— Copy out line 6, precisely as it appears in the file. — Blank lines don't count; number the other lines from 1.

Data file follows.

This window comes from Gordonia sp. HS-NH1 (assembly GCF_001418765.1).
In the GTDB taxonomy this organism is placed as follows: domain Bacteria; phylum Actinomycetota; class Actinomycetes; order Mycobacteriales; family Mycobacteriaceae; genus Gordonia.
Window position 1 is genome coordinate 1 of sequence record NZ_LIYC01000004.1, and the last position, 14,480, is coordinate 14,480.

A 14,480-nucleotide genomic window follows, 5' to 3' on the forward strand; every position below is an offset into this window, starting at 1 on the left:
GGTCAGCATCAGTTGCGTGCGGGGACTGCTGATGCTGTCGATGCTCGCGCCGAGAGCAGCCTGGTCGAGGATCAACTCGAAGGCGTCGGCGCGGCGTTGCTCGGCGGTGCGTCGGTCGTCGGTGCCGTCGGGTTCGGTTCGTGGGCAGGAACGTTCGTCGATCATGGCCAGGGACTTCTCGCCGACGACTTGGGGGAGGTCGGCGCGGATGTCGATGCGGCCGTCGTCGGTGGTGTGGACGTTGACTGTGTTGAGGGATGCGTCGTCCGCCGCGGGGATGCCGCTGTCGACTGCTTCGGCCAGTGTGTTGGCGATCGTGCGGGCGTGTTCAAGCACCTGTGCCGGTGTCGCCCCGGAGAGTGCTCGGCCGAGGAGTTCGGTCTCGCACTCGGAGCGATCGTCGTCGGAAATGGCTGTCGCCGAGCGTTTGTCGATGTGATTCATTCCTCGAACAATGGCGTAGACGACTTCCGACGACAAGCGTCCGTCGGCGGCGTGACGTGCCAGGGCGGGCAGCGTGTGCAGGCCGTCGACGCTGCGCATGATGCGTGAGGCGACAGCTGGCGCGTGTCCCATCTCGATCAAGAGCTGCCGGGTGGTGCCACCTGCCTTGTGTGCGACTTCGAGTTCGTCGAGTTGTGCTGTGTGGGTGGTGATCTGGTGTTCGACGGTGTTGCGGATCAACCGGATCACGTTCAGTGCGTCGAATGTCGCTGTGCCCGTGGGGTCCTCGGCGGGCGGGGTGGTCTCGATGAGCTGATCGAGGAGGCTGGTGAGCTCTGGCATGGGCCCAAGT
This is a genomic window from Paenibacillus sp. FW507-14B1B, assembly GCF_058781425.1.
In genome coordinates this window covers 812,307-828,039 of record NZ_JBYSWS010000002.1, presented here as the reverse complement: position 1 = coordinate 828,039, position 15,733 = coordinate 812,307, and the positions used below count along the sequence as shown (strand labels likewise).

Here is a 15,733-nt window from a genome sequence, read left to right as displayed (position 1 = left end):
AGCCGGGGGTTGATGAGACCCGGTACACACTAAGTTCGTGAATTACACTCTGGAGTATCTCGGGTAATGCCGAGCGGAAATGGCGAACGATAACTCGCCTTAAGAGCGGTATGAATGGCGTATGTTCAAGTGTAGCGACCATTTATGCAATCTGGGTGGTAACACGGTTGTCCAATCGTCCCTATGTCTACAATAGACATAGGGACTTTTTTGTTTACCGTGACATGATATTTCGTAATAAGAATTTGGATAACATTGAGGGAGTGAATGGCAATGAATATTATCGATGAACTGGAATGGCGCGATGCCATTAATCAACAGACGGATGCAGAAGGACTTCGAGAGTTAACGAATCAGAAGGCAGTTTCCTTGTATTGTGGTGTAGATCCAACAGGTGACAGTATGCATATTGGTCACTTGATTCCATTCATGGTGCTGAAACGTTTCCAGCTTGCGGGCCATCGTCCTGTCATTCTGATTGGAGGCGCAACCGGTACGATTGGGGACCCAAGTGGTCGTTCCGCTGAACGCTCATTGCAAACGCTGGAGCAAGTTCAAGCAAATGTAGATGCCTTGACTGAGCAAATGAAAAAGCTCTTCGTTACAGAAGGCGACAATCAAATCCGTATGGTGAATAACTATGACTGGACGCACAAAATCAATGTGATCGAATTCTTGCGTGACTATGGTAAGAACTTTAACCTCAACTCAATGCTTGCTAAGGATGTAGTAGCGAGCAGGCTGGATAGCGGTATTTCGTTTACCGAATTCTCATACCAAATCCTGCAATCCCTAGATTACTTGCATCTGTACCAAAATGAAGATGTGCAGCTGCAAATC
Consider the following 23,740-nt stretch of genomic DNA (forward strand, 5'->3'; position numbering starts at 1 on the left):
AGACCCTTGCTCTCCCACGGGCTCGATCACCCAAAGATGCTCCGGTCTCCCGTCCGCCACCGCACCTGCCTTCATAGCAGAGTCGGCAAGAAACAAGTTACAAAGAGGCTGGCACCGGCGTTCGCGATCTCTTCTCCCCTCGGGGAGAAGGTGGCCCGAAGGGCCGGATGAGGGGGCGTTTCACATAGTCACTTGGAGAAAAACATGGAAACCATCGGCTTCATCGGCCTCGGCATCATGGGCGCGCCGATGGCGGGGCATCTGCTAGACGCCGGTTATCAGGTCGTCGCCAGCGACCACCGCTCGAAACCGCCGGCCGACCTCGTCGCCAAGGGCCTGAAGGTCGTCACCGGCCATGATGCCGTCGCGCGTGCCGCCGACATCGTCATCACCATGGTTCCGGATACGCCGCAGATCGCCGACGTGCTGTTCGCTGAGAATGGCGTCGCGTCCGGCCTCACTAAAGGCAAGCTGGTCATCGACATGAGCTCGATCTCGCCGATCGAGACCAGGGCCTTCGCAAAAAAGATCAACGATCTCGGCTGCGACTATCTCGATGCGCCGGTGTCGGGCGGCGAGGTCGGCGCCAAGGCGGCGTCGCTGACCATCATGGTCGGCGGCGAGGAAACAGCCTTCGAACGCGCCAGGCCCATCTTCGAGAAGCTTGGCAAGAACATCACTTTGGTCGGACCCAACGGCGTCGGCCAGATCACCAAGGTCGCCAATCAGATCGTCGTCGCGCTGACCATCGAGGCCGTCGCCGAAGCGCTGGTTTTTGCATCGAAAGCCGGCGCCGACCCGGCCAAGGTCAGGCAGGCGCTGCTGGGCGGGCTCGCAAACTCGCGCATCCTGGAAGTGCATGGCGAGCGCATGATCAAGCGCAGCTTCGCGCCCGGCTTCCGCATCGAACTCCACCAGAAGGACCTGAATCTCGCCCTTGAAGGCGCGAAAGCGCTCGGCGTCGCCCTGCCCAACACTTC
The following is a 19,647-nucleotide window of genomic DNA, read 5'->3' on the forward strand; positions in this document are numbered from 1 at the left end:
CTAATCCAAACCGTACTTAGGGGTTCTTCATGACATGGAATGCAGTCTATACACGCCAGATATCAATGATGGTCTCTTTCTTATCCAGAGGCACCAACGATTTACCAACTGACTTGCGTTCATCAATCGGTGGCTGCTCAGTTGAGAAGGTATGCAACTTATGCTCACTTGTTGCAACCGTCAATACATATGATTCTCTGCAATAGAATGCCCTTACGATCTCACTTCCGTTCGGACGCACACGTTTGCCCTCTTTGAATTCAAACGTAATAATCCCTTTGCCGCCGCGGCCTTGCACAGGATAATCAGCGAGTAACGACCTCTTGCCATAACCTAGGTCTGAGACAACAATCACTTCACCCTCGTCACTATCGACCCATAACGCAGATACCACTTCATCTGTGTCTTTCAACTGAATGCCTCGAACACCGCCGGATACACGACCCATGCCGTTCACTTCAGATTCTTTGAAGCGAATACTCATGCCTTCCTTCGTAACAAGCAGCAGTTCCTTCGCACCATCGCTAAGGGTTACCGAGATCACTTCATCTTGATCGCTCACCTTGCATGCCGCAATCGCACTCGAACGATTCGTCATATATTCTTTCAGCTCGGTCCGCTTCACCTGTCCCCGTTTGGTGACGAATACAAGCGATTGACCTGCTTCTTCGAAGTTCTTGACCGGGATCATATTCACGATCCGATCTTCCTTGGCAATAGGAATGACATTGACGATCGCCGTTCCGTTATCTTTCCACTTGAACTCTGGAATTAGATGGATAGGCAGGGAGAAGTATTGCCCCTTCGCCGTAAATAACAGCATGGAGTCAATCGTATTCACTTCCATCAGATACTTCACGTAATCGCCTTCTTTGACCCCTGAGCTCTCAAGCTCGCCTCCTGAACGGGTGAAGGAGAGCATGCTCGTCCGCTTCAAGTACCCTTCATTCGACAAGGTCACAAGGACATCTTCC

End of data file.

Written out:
This is a genomic window from Paenibacillus sp. FW507-14B1B, assembly GCF_058781425.1.